The technique has also been applied by Penny Spikins of Newcastle University to map, from pollen evidence, the vegetation cover that may have existed across the whole of Britain. The impression is of a landscape that was difficult to move through, and that rivers were the principal channels of movement between lowland and upland areas. Groups of hunter-gatherers were forced, by this difficult environment, to adopt survival `strategies' rather than relying merely on chance.
All of these innovations in settlement and landscape study have to be set against the background of a massive increase in knowledge about the complex nature of Mesolithic forest clearance.
It has long been accepted that Mesolithic groups did manipulate the vegetation cover, particularly in the upland parts of Britain, largely by fire. This may have been done for a variety of reasons. For example, setting fire to an area of woodland would have made hunting easier, by attracting animals to graze in cleared areas as the young shoots regenerated. It may also have been done to drive animals in a particular direction in the course of hunting expeditions, or to encourage the growth of plantfoods like hazelnuts, as the light-loving hazel plant is one of the first shrubs to recolonise a cleared area.
In the past such clearances were regarded as one-off events, unrepeated and planned for short-term gain. The development and application of what is known as `fine resolution pollen analysis' (FRP), however, has shown just how intensive this kind of environmental manipulation may have been, and how much more regularly it may have taken place. A conventional pollen diagram is prepared by sampling a vertical core of peat, for example, at intervals as widely spaced as 10cm - 15cm, to give an idea of vegetation change over time. Minuscule deposits of charcoal in the core provide evidence of forest-burning. Because of the wide sampling intervals, however, this provides only rough information. With FRP, samples are taken at intervals of 1mm - 2mm, which has the potential to give us a much more detailed knowledge of vegetational change, almost on a year by year basis.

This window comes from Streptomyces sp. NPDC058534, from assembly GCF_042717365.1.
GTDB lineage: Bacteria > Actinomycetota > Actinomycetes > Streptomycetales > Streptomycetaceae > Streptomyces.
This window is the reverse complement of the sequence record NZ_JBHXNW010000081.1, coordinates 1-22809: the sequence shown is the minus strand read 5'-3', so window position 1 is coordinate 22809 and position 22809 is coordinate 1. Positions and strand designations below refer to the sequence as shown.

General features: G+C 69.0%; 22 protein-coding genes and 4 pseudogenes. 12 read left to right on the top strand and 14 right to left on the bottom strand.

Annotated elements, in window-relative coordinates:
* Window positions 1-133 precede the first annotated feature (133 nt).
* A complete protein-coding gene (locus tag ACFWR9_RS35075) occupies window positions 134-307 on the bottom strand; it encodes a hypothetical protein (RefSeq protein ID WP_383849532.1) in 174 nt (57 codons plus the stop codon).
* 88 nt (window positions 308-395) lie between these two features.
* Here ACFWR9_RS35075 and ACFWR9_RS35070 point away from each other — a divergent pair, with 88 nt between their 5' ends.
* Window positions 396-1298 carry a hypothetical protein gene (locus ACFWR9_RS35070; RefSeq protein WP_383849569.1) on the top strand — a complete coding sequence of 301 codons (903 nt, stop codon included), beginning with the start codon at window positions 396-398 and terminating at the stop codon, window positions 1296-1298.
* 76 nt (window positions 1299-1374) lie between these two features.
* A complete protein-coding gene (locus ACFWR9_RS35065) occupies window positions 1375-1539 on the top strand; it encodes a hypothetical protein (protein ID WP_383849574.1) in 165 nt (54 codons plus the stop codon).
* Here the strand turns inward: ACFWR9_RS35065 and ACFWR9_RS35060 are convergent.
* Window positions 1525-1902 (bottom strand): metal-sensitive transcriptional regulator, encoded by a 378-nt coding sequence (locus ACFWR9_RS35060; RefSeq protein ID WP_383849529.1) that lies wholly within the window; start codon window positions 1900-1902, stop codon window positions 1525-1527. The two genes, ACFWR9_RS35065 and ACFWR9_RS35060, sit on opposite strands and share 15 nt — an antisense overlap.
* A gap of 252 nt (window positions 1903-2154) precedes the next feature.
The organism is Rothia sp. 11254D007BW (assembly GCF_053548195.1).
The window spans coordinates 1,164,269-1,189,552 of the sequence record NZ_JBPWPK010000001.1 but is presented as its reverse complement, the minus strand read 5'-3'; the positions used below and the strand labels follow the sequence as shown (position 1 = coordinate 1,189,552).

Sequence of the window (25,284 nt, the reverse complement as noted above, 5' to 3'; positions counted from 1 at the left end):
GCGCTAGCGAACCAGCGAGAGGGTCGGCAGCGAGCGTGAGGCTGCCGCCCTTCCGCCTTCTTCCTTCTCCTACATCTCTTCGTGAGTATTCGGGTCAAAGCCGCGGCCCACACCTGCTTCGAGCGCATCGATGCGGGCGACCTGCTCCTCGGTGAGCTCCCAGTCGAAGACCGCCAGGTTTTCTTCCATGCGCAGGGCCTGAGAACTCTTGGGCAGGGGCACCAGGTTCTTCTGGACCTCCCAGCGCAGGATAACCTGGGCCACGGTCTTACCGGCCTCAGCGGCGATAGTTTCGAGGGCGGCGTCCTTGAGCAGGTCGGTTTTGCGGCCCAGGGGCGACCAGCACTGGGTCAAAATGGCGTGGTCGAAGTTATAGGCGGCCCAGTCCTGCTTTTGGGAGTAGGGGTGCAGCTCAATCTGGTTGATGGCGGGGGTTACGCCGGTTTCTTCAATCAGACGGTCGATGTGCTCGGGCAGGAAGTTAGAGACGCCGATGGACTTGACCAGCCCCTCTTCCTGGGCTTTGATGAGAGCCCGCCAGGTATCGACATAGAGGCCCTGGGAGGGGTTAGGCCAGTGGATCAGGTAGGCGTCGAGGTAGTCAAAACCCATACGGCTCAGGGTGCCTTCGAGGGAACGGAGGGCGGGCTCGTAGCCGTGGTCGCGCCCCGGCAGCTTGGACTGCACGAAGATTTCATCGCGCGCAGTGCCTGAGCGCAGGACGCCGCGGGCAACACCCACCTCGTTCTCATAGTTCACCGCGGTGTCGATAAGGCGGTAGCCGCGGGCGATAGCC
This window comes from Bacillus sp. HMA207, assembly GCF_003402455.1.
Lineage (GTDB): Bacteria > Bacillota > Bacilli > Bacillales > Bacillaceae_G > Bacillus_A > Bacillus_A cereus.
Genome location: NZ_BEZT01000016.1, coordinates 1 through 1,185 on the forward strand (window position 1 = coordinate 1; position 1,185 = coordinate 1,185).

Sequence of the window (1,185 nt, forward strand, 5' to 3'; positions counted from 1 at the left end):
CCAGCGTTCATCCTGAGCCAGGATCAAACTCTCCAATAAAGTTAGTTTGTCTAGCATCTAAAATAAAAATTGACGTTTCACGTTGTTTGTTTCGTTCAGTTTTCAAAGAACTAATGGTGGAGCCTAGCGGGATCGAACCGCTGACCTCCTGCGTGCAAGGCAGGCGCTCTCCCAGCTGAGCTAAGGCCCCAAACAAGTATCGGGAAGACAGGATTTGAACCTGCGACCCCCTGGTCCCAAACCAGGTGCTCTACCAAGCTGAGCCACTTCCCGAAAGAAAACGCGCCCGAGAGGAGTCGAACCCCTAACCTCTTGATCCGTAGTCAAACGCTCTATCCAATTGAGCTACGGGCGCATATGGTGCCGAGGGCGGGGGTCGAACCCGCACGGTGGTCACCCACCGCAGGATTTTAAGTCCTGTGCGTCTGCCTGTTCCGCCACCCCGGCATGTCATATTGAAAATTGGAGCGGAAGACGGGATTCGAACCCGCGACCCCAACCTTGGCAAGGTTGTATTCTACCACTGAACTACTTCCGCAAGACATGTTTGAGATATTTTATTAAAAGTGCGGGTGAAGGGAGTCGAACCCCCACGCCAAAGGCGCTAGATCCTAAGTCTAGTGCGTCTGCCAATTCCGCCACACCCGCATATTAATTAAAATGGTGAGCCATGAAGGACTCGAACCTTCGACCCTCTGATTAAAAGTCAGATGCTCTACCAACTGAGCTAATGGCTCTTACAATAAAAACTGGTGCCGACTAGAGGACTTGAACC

A pioneer of this reseach is Ian Simmons of Durham University. His work on the North York Moors has shown that what appear, on conventional pollen diagrams, to be single episodes of Mesolithic forest burning are in fact often regular, repetitive, almost cyclical small-scale events. Mesolithic people were returning again and again, following deliberate planning, to the same areas. Such repeated usage of the same places may seem odd, considering the underpopulation of Britain as a whole, but it suggests that Mesolithic groups had a strong sense of place and of their own territory.
Another area of research that will contribute significantly to the debate about seasonality is the work on Mesolithic diet by Rick Schulting and Mike Richards, postgraduates at Reading and Oxford universities. Using a technique known as stable isotope analysis, they are looking in detail at both human and animal skeletal remains for evidence of the varying amounts of terrestrial and marine resources in the diet, measuring rates of protein uptake among other things. Early results are that, perhaps unsurprisingly, a great deal of sea-fish was eaten on Mesolithic Colonsay, and also on Caldey Island off the South Wales coast at a period thought to be Mesolithic. By contrast, Mesolithic remains from inland sites such as Thatcham in Berkshire or Aveline's Hole in Somerset suggest very high meat diets with little contribution from fish - even freshwater fish. Interestingly, work on Neolithic bones suggests that no seafood was eaten at all, either on the coast or inland. Overall, however, this work is set to have a dramatic impact on the accepted models of Mesolithic seasonal movement and resource exploitation.